The Federal Privacy Act: How It Works.

The Privacy Act, passed in 1974, requires, among other things, that agencies "establish rules of conduct for persons involved in the design, development, operation, or maintenance of any system of records, or in maintaining any record, and instruct each such person with respect to such rules and the requirements of this section, including any other rules and procedures adopted pursuant to this section and the penalties for noncompliance."

The VA has said that it has, indeed, established procedures, and that the data analyst who took the relevant data home violated them. But its poor security report cards, over the years, open the way for plaintiffs to argue that these weren't the kind of procedures the Privacy Act contemplated.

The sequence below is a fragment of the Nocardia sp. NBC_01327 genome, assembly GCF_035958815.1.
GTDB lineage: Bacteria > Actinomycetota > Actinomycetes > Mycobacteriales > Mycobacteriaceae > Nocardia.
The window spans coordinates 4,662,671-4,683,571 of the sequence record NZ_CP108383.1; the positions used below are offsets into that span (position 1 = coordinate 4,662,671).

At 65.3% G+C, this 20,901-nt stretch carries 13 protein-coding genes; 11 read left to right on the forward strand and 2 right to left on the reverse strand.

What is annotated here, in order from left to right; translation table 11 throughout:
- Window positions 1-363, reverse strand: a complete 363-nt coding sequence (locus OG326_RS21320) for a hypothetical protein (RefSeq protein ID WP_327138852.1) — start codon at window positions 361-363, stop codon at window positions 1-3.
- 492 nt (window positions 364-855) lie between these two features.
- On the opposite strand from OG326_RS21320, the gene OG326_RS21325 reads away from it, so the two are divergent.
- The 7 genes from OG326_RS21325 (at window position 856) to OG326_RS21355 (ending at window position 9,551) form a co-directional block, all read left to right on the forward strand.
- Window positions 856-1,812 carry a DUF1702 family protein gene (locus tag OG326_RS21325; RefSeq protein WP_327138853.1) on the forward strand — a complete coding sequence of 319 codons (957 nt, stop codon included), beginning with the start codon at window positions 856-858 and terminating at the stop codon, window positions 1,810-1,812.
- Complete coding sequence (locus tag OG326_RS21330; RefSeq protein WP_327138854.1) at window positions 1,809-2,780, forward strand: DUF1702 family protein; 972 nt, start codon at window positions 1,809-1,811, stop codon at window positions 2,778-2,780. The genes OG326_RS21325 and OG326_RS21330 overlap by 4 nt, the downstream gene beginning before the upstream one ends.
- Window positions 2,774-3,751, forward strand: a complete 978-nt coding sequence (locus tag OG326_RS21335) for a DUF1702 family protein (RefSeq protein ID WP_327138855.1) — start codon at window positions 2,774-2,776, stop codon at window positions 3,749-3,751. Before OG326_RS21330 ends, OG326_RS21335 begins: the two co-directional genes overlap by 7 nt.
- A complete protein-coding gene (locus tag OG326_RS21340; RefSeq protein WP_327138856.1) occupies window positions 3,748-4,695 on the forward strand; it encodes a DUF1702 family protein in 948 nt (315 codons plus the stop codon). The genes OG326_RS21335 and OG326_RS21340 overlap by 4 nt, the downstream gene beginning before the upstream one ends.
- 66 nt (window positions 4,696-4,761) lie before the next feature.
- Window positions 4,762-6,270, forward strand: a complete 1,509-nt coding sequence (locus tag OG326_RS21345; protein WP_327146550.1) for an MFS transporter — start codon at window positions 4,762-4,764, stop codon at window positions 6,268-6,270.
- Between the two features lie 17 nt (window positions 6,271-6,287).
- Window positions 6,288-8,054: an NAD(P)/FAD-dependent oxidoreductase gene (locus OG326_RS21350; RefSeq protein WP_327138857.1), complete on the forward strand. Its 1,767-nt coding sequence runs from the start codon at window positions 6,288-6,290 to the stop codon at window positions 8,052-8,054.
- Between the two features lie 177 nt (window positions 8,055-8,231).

Moreover, the Privacy Act also requires that agencies "establish appropriate administrative, technical and physical safeguards to insure the security and confidentiality of records and to protect against any anticipated threats or hazards to their security or integrity which could result in substantial harm, embarrassment, inconvenience, or unfairness to any individual on whom information is maintained." Plaintiffs can argue that the safeguards in place were not appropriate or sufficient.

The Need for A Private Sector Counterpart to the Privacy Act

While the Privacy Act provides a sufficient basis for holding government agencies accountable in the event of data breaches, there is no similar statute that provides a cause of action against private companies.